Austin City Council votes on RISE relief funds, resources for those affected by COVID-19

The Austin City Council held a meeting Thursday via teleconference to vote on relief funds and resources for residents affected by COVID-19.

Council members discussed a number of items aimed at assisting residents financially during the coronavirus pandemic. The health crisis quickly turned into an economic crisis with the city projecting more than 260,000 potential job losses.

“Getting relief to those who need it most is a critical priority,” said Nuria Rivera-Vandermyde, Deputy City Manager. “In these most trying times, this is an opportunity to reaffirm our values as an organization and demonstrate our community’s commitment to helping those among us hardest hit by this pandemic.”

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The need for immediate assistance inspired Mayor Pro Tem Delia Garza's sponsored resolution.

"Many in southeast Austin already live paycheck to paycheck before the economic challenges we are seeing under this current crisis and now this has just magnified that so we were looking for ways to help those families as fast as possible," said Garza.

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Items 81 and 87 taps into the city's reserve fund and reallocates no more than $15 million to the general fund to be used to offer immediate support services and direct financial assistance to residents impacted by COVID-19.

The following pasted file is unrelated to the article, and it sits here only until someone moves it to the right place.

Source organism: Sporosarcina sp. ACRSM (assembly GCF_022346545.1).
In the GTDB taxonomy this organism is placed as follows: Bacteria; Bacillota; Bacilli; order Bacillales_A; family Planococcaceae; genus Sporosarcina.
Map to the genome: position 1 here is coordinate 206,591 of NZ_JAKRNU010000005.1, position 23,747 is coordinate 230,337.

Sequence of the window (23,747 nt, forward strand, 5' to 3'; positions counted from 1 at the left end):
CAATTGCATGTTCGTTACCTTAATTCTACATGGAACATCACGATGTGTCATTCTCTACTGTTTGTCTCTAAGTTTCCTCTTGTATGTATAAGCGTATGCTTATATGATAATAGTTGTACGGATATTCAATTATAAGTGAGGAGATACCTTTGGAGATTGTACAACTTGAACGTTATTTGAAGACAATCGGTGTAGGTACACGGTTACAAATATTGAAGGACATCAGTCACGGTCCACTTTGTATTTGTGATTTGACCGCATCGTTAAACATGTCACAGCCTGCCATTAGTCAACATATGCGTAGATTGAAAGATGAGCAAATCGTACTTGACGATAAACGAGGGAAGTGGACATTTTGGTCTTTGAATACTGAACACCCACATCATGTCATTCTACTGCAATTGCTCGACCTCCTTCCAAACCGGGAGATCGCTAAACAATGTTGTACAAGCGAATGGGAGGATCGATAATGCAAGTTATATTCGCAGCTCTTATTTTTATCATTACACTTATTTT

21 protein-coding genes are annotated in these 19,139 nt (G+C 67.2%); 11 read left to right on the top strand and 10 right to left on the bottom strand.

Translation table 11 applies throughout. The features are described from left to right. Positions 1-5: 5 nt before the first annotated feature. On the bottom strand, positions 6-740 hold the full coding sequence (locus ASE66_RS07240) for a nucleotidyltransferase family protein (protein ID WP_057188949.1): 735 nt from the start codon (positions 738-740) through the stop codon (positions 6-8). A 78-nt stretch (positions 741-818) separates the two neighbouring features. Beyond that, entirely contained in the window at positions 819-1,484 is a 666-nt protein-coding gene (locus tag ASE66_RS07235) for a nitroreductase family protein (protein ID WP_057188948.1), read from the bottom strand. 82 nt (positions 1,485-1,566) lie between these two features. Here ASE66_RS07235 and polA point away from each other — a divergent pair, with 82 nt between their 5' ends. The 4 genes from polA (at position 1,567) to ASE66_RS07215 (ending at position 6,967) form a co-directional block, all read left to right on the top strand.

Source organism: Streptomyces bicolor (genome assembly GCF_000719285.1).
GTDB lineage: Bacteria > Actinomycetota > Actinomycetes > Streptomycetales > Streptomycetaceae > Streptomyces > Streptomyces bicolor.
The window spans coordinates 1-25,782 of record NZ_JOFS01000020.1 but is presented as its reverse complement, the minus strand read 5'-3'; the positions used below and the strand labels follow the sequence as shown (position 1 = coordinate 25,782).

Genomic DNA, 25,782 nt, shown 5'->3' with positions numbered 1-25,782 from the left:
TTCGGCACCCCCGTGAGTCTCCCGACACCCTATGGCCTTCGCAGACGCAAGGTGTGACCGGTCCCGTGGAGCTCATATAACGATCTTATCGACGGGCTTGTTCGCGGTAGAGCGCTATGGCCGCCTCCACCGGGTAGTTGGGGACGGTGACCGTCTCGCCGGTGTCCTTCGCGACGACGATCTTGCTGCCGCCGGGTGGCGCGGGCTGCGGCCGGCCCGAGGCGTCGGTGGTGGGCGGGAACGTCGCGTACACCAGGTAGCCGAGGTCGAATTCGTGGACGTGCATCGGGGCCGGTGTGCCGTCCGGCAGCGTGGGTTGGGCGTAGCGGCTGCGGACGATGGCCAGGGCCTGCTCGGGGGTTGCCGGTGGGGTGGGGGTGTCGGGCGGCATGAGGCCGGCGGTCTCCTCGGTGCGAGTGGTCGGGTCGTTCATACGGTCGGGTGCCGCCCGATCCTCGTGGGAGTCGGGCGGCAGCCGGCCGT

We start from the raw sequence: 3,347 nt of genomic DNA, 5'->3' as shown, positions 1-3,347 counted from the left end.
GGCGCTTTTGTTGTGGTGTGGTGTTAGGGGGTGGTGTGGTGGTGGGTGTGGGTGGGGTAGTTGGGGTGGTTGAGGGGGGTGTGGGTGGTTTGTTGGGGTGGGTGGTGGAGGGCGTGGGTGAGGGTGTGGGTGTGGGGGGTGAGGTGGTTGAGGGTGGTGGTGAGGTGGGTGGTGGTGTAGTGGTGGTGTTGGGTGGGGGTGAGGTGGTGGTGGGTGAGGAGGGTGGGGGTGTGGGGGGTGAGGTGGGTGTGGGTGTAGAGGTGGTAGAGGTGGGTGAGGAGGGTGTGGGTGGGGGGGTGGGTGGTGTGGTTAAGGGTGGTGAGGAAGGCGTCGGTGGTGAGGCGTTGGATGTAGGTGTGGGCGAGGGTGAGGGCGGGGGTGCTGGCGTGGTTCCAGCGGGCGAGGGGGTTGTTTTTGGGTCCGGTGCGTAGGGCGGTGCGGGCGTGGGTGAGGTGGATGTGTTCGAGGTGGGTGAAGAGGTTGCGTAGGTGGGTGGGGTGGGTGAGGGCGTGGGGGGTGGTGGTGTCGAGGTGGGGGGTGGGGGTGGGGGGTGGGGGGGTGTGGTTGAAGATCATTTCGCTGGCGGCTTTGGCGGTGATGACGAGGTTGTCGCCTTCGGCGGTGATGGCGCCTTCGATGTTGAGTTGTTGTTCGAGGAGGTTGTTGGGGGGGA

The fund titled RISE (Relief in a State of Emergency) will partner with existing social service agencies who have a demonstrated history of success in reaching vulnerable community members. 

Garza explains that Austin Public Health will decide which nonprofits will receive assistance and direct financial assistance for families will be chosen by nonprofits.

The city says the funds will be allocated into two forms of immediate relief: 

  • Direct relief services such as diapers, improving food access, case management, and assistance with rent, mortgages, utilities, medical and childcare expenses.
  • Direct financial assistance such as one-time payments through pre-paid debit, gift cards or ACH transfers provided to eligible Austin residents by a social service provider.

"The family must be below the 200-percent poverty line and so there were a bunch of families not below the 200-percent poverty line a month ago and are now under that," Garza said.

In public comment, many residents voiced their support for the immediate assistance, as it is unsure when people will begin seeing stimulus checks from the government and who will inevitably receive those checks.

“We have many great community partnerships in place to help us provide quick social service assistance,” said Stephanie Hayden, Director of Austin Public Health. “During this time, our community should unite to support those who may be struggling financially to meet their basic needs.”

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"I think this is a great Austin solution because it's not a flat number. Everyone is getting a certain amount from Austin," Garza said. "It's for our nonprofit partners who know the community who have their boots on the ground to be able to craft assistance for every family's unique needs."

The city council also voted on emergency utility relief, which puts a moratorium on disconnections and expands the customer assistance program.


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